Deer meat cutter Jerry Flynn stated that most hunters reported seeing very few deer this past season. However he suggests another theory that the deer may not have been able to browse in the higher elevations during the last two severe winters, but that there was ample food in the lower valley agricultural areas to support a healthy population. Furthermore, with more and more land now posted by owners of large land tracts, especially developers, there is more land available for deer to safely hide out during hunting season.

DEC Regional Wildlife Biologist for Rensselaer County Nancy Heaslip explained that quantifying wildlife populations is not an exact science and that establishing the measures for managing a population is always problematic. Deer population sizes are estimated primarily through hunt harvest data. DEC also interviews hunter groups and meat cutters and conducts walk through inspections of winter browse areas. Even road kill are inspected to determine if starvation was evident. Then optimum herd sizes are determined and management strategies are established. The one influential factor that wildlife managers can control is the number of hunting permits issued. However this is only one of multiple factors that impact the health of a population and other factors, such as weather conditions and nutrition availability, are beyond the manager’s control and are frequently unpredictable or contrary to expectations. The basic rule of thumb used to calculate the number of doe permits to be issued is to expect one adult doe to be killed for every six permits issued, based on historical data.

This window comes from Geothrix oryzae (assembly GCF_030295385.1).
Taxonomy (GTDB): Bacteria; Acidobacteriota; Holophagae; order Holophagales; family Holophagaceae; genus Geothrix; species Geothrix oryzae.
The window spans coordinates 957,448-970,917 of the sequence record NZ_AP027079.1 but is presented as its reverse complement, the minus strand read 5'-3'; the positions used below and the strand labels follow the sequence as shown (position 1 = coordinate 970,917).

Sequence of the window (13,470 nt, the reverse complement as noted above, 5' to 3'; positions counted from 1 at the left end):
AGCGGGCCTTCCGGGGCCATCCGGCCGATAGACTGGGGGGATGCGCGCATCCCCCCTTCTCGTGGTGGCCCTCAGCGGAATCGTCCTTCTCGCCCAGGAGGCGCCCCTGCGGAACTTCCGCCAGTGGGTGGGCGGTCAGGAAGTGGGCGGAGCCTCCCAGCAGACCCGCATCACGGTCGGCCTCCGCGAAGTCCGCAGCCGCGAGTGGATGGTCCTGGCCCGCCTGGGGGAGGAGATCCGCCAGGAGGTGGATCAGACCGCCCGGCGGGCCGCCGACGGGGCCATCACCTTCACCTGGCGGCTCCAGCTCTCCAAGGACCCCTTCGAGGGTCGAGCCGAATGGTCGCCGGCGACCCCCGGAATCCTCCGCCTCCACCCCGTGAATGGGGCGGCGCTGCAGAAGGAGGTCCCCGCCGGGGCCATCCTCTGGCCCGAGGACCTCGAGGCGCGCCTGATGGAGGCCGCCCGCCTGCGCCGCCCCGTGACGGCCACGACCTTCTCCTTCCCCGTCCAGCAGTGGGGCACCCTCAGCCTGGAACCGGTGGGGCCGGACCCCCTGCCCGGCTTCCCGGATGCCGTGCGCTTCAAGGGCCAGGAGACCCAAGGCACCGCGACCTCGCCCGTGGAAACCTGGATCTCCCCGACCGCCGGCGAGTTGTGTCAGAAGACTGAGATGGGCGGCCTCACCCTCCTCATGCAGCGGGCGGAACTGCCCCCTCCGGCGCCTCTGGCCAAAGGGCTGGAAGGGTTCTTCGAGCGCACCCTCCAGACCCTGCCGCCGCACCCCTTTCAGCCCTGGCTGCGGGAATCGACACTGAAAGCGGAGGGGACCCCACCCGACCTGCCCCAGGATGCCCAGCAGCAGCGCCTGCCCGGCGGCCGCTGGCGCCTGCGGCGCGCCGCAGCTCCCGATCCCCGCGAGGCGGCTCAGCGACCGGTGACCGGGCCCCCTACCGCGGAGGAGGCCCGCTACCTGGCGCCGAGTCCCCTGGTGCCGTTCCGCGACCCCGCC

The White Tailed deer is a species that is adaptable to a high fertility rate and a high mortality rate. That is, given adequate nutrition and allowed to survive according to natural limits, the deer population will increase and grow dramatically every year through a birth rate that is naturally selected to allow the herd to survive heavy predation and winter mortality. Another important determinant factor is the carrying capacity of a habitat or the maximum population the habitat can support. The ability to support various species of wildlife varies widely from habitat to habitat.